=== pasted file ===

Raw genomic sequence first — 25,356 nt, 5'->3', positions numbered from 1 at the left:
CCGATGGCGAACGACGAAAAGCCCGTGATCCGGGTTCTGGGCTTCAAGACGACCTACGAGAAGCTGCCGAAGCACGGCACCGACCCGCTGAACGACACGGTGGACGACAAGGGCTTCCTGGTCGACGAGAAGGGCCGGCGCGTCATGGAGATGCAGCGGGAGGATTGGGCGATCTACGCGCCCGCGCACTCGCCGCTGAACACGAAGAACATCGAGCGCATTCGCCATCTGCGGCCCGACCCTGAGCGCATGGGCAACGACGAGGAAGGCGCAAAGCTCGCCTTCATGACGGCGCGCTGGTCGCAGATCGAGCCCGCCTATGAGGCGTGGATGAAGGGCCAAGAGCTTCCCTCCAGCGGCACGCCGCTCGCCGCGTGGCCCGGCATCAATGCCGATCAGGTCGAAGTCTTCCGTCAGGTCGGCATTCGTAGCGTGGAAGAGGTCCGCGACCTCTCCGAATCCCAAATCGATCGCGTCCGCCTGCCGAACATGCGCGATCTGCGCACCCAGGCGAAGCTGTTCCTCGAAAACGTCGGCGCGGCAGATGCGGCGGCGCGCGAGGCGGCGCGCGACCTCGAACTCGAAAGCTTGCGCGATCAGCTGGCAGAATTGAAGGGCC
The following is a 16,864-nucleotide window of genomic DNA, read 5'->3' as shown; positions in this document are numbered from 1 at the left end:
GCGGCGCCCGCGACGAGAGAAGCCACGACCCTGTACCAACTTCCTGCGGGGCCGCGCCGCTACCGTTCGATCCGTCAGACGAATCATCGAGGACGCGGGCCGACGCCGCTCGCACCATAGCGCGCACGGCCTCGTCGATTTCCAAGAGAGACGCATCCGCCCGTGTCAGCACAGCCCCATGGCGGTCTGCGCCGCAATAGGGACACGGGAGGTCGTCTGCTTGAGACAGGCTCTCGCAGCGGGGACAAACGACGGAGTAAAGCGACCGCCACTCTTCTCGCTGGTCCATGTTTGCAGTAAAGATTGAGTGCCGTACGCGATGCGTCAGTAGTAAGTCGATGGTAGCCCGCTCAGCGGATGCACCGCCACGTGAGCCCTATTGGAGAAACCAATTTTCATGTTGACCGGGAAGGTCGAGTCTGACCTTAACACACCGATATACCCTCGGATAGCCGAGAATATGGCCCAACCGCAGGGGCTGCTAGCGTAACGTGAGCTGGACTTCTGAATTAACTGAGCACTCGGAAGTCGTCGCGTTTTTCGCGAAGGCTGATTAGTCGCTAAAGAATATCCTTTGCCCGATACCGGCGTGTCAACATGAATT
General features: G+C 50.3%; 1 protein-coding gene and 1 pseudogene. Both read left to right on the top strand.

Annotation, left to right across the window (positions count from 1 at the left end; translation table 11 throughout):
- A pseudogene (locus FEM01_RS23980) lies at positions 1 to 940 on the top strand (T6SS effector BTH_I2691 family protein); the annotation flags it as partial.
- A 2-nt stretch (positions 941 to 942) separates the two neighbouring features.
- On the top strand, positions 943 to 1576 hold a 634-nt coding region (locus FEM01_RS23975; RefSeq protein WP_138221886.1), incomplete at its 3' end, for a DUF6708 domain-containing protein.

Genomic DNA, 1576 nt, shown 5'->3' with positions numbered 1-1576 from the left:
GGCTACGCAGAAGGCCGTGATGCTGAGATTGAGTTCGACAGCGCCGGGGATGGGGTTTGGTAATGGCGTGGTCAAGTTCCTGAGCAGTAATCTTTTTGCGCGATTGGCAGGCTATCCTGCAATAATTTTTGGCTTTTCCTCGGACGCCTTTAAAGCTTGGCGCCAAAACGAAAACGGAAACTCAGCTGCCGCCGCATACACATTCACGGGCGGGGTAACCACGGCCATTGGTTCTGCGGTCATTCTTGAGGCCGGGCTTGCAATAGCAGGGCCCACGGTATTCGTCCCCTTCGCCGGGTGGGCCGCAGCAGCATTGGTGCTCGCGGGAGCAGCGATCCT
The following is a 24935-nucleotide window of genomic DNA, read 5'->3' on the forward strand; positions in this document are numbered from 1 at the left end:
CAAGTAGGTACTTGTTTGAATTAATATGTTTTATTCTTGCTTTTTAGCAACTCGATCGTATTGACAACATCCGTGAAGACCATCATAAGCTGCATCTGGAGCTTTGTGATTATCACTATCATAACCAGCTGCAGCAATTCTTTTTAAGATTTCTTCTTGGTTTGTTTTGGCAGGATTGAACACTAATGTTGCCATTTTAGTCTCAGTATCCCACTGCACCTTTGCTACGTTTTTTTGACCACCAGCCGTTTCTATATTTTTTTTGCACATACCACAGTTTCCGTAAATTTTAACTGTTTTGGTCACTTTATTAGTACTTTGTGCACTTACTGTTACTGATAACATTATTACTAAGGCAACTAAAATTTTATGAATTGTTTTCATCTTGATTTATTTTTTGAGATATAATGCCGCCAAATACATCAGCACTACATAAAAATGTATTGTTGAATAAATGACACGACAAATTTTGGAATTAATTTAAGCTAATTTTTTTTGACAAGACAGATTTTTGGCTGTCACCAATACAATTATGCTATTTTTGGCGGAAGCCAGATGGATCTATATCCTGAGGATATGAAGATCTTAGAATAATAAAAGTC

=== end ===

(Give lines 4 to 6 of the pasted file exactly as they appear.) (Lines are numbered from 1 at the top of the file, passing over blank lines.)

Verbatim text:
GCGGCGCCCGCGACGAGAGAAGCCACGACCCTGTACCAACTTCCTGCGGGGCCGCGCCGCTACCGTTCGATCCGTCAGACGAATCATCGAGGACGCGGGCCGACGCCGCTCGCACCATAGCGCGCACGGCCTCGTCGATTTCCAAGAGAGACGCATCCGCCCGTGTCAGCACAGCCCCATGGCGGTCTGCGCCGCAATAGGGACACGGGAGGTCGTCTGCTTGAGACAGGCTCTCGCAGCGGGGACAAACGACGGAGTAAAGCGACCGCCACTCTTCTCGCTGGTCCATGTTTGCAGTAAAGATTGAGTGCCGTACGCGATGCGTCAGTAGTAAGTCGATGGTAGCCCGCTCAGCGGATGCACCGCCACGTGAGCCCTATTGGAGAAACCAATTTTCATGTTGACCGGGAAGGTCGAGTCTGACCTTAACACACCGATATACCCTCGGATAGCCGAGAATATGGCCCAACCGCAGGGGCTGCTAGCGTAACGTGAGCTGGACTTCTGAATTAACTGAGCACTCGGAAGTCGTCGCGTTTTTCGCGAAGGCTGATTAGTCGCTAAAGAATATCCTTTGCCCGATACCGGCGTGTCAACATGAATT
General features: G+C 50.3%; 1 protein-coding gene and 1 pseudogene. Both read left to right on the top strand.

Annotation, left to right across the window (positions count from 1 at the left end; translation table 11 throughout):